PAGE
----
At the end of the application period, the department will post on its website the number of qualified applications received. If there are fewer than 30 applications submitted by the deadline, the department may extend the application period. If the application period is extended, applications received during the extension will be reviewed in the order received. Any applications that were not selected during the initial review process may be revised and resubmitted during the extension period.
Key Changes to Minnesota J-1 Waiver Program Guidelines
Several general changes to the waiver guidelines have also been introduced, including the following:
The 40-hour per week work requirement is now defined as 40 hours of "direct patient care."
The J-1 waiver physician will need to agree in writing that he or she has no other active waiver applications pending in any category.
The two-year wait before beginning the permanent residence process has been eliminated.
Letters of reference are no longer required.
The proof of licensure requirement has been changed to "proof of licensure or active application." Proof of active application may be in the form of an email from the Minnesota Board of Medical Practice.
A description of the effect of a waiver denial is no longer required in the application.
The liquidated damages clause in Physician's Affidavit has been deleted.
The semi-annual reporting requirement following waiver recommendation has been removed.
Due to the competitive nature of the new review process, we recommend that potential J-1 waiver employers pay close attention to the following issues:
J-1 Waiver Application Timing: Employers will need to plan ahead to be ready for the application window — September 15 to the last business day of November. This will require advanced planning in J-1 physician recruiting, contract negotiations and information gathering. Also, keep in mind that because of the new application window and review process, a J-1 waiver application will, in many cases, not be processed as quickly as in the past.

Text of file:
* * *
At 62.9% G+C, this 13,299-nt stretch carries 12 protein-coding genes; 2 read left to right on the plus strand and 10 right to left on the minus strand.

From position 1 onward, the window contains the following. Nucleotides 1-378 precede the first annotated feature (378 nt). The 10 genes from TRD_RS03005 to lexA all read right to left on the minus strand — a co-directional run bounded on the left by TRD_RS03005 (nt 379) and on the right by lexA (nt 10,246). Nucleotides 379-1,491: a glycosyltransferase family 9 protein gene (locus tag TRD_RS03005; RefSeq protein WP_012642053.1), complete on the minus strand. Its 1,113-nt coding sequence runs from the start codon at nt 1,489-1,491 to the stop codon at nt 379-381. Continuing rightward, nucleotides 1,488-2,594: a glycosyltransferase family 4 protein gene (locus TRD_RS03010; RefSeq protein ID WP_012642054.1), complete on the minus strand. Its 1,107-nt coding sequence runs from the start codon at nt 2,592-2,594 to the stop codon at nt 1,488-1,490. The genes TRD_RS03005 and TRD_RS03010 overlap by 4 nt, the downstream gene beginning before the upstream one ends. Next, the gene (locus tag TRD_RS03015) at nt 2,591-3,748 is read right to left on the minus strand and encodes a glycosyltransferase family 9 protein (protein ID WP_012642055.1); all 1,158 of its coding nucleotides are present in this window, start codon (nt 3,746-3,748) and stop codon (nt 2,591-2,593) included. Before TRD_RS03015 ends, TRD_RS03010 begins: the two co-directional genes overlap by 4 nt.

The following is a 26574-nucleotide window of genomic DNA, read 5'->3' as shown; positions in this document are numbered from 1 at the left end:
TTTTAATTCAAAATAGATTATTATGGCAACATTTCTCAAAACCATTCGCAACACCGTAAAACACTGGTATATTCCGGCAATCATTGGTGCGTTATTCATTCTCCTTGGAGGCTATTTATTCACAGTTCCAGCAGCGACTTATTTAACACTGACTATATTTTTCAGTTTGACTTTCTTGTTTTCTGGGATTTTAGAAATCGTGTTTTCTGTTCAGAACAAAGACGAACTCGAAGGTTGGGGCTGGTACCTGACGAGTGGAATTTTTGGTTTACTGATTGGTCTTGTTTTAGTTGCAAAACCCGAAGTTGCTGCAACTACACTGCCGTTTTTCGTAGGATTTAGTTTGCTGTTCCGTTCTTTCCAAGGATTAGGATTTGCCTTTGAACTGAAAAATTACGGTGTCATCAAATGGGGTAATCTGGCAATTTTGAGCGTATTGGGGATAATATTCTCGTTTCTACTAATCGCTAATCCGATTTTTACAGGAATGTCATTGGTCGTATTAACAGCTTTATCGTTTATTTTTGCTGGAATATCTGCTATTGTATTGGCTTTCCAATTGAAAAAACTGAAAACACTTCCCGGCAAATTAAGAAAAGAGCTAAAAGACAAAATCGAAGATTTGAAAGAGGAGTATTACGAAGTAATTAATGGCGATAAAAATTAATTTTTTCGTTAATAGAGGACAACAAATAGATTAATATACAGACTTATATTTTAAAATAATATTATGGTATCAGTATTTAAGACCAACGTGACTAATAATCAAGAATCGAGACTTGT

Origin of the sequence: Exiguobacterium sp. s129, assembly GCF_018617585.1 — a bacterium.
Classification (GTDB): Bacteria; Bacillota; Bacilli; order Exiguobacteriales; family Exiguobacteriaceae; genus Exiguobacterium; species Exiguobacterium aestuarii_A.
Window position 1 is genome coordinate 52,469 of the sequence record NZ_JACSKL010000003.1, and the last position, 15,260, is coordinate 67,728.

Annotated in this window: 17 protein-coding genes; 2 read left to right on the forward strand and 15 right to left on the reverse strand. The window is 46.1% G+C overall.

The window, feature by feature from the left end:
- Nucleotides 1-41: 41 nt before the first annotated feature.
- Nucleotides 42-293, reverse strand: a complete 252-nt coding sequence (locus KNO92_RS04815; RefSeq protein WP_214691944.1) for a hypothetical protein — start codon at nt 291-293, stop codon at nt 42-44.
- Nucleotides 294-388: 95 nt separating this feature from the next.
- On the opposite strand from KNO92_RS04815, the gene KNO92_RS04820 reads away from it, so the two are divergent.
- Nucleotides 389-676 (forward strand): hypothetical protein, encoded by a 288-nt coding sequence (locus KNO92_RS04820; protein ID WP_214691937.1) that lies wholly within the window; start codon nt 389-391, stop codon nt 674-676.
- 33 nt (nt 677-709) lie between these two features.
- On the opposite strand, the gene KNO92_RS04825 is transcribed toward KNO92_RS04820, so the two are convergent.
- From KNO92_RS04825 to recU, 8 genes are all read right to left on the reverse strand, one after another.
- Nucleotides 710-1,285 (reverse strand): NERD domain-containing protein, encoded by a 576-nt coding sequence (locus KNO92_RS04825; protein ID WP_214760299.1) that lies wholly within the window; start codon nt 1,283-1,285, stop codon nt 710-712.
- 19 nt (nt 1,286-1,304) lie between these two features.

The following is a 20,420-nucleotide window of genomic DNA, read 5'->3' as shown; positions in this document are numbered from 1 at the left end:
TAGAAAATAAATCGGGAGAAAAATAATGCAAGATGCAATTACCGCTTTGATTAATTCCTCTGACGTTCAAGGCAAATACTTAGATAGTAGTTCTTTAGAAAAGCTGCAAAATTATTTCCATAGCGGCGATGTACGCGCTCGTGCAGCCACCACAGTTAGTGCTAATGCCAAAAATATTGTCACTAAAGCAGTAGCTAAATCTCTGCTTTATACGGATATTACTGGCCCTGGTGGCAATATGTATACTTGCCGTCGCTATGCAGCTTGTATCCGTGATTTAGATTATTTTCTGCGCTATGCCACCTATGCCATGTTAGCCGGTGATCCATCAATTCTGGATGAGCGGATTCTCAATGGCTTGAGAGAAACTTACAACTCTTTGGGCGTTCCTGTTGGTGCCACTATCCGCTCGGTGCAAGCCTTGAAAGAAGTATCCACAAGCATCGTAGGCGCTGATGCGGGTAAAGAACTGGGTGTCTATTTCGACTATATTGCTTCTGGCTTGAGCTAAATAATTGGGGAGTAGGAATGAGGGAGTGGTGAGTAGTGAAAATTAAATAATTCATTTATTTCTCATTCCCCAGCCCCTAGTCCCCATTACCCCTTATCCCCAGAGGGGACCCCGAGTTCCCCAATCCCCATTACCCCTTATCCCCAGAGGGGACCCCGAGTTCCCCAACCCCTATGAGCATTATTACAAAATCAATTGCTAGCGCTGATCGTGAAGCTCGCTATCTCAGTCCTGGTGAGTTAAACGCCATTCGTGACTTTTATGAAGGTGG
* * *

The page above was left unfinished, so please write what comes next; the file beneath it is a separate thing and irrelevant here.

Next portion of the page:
Recruitment: Difficulty and the length of time spent recruiting for a J-1 waiver position will be one of the "soft factors" considered by the secondary review committee. Applicants who have been recruiting for the position for an extended time will get preference over those that have recently begun recruitment. Employers who are considering hiring a J-1 physician should begin to recruit for the position as early as is feasible.
Employment Contracts: Under the new waiver program, employers will no longer be able to amend contracts once applications are submitted for review. As such, exceptional care will be needed to ensure that all required Minnesota J-1 waiver provisions are included in the employment contract or contemporaneous attachments. Also, the reasonableness of any non-compete or liquidated damages clause in an employment contract will be taken into consideration by the review committee. The inclusion of such clauses will need to be carefully considered, as applications with unreasonable contract terms may be given a lower priority.
Other Soft Factors: Employers should also be prepared to provide quality "soft" information to support waiver applications to satisfy the subjective considerations of the secondary review committee. Examples include such information as average appointment wait times; recruitment difficulty; proportion of charity care provided by the facility; and percentage of Medicare/Medicaid patients served. The number of recent waivers approved for the health care facility or health system will be also taken into account during the review process, including the retention history of those waivers. Other extenuating circumstances specific to the physician's situation will also be considered, such as whether or not the physician has a family member living or working in the area, or any other unique, unanticipated circumstances such as the unexpected loss of a physician leaving the facility without physician coverage.
More information on the Minnesota Department of Health's Conrad 30 J-1 Waiver Program is available at its website.
Physician J-1 waivers are complex, and a deep understanding of Minnesota's new J-1 waiver guidelines and review process is vital to obtaining a highly sought-after Conrad 30 J-1 waiver recommendation process.